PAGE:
Joe Biden’s administration will collaborate with Mexico and Colombia to ensure that the fight against drug production and trafficking adheres to law enforcement and respect for human rights.
This was announced by the U.S. Office of National Drug Control Policy (ONDCP) in an eleven-page document, where it informed of the government’s priorities in this area during its first year in office.
Throughout the text, the administration develops its vision in the fight against what has come to be called in the United States “the opioid epidemic,” which in 2019 claimed the lives of 70,630 people in this country.
In the document, the ONDCP briefly mentions Mexico and Colombia in the section where it describes the fifth of the priorities of Biden’s Executive: reducing the supply of “illicit substances” to the United States.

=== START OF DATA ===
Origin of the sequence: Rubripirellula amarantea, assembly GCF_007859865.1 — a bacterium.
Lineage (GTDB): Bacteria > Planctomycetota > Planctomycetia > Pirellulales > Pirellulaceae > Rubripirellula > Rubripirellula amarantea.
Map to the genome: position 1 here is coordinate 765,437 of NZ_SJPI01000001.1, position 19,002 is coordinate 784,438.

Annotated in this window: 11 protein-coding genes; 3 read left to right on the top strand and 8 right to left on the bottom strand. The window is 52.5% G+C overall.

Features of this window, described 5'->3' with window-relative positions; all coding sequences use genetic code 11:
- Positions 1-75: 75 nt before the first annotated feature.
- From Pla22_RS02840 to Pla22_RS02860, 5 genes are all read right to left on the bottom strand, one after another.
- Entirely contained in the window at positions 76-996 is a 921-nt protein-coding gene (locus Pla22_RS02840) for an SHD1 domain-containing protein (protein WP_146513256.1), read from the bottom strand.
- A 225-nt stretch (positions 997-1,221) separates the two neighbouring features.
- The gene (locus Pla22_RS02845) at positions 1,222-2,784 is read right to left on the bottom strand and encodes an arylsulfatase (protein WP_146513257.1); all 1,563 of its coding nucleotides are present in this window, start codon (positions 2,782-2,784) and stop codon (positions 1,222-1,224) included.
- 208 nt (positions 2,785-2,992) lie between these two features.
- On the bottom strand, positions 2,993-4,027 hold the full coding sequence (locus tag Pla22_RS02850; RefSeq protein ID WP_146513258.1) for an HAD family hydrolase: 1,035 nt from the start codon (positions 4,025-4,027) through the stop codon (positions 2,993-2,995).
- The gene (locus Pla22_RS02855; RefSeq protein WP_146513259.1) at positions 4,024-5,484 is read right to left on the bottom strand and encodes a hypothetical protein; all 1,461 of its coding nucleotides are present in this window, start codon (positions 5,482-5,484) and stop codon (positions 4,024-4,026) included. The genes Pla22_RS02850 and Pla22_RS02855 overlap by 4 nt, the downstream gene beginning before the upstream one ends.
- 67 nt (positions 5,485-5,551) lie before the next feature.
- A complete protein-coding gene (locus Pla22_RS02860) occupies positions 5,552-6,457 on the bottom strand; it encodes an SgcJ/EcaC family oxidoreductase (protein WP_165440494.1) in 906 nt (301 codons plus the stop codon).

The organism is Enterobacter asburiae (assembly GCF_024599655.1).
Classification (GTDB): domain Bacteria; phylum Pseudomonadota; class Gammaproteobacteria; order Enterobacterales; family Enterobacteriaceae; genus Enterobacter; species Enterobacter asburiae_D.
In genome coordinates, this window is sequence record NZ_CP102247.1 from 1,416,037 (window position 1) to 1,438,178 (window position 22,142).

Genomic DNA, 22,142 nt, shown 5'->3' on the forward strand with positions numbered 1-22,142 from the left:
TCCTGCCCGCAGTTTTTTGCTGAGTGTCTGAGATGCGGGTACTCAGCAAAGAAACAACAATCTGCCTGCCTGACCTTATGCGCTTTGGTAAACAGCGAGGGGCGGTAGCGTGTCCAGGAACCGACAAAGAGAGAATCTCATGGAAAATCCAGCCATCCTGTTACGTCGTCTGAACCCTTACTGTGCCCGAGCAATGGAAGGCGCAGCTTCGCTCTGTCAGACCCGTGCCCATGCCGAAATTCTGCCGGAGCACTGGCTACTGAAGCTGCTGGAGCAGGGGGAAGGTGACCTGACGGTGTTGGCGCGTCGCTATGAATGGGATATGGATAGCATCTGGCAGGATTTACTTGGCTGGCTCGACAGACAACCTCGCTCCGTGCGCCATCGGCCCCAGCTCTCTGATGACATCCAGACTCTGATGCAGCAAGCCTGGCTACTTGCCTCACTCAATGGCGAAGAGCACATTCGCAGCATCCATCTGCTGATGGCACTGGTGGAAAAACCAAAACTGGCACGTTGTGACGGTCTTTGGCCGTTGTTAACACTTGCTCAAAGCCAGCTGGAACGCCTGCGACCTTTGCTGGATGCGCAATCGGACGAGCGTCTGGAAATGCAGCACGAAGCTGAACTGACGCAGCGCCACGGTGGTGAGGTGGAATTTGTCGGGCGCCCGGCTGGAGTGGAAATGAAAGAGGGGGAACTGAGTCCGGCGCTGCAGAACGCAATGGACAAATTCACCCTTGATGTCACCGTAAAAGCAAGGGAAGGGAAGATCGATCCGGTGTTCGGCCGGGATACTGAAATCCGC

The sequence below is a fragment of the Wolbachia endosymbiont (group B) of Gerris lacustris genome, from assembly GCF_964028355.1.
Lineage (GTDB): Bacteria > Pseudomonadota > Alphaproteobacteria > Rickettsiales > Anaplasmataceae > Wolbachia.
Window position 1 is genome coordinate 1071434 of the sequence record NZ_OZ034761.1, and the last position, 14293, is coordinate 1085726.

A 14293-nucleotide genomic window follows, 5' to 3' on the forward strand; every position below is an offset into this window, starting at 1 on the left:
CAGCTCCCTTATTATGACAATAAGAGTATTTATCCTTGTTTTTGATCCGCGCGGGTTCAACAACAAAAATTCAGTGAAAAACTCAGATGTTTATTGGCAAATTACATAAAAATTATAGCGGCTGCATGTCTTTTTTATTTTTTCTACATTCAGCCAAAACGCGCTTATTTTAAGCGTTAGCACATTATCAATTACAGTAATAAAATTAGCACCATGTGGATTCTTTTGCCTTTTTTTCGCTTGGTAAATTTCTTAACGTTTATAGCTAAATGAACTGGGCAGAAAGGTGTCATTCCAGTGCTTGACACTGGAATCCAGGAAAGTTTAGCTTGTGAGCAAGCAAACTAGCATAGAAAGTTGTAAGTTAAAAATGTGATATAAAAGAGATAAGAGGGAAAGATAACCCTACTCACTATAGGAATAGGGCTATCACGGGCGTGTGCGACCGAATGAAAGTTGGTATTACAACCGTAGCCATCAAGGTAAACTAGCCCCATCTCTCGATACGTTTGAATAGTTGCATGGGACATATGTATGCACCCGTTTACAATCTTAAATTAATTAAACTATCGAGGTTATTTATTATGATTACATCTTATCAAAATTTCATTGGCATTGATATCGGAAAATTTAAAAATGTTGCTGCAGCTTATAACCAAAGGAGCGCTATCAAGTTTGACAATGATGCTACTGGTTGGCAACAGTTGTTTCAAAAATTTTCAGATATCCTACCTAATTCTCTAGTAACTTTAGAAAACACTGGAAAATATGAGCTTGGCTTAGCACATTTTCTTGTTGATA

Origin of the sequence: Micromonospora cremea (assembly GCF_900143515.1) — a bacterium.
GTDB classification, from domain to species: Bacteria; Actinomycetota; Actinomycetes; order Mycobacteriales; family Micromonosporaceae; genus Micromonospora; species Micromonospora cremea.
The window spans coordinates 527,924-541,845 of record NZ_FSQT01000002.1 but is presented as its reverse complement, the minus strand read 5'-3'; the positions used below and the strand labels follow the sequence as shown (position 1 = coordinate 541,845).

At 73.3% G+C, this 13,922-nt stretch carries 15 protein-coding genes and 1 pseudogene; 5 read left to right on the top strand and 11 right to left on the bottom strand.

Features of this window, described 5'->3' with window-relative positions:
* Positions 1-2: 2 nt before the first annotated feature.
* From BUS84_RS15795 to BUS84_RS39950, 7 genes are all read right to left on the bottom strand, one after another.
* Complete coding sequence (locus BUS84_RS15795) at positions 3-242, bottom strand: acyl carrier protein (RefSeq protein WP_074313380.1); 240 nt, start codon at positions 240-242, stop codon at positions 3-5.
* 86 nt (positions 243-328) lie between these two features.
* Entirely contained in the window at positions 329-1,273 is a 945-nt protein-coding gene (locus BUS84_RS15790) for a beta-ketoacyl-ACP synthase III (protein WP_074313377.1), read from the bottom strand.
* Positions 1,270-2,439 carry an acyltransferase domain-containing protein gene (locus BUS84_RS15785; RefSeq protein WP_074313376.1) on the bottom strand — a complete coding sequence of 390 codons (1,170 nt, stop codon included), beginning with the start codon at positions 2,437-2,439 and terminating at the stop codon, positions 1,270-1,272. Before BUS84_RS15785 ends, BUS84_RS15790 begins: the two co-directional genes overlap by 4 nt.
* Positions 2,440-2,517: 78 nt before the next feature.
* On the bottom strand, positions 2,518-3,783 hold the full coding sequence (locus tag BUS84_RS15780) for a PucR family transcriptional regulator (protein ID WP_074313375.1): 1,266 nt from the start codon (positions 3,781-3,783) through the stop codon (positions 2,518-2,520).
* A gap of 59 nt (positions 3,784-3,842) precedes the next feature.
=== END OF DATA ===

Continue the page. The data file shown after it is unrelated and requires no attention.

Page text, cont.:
To this end, it proposes to work with “key partners” in the continent, such as Mexico and Colombia, “to shape a collective and comprehensive response to illicit drug production and employ public health approaches through deepening bilateral collaboration, expanding effective state presence and developing infrastructure.”
“This ensures that activities to curb illicit drug production and trafficking adhere to law enforcement and respect for human rights,” the text says.
The United States will also seek to exercise its leadership in regional and multilateral forums, as well as use its presence there to engage with countries such as China and India on ways to disrupt the trafficking of synthetic drugs and their chemical components.
U.S. authorities also stress the importance of strengthening their capabilities in the fight against the sale of synthetic drugs over the Internet.
Other priorities of the Biden administration include expanding access to addiction treatment and promoting prevention among young people.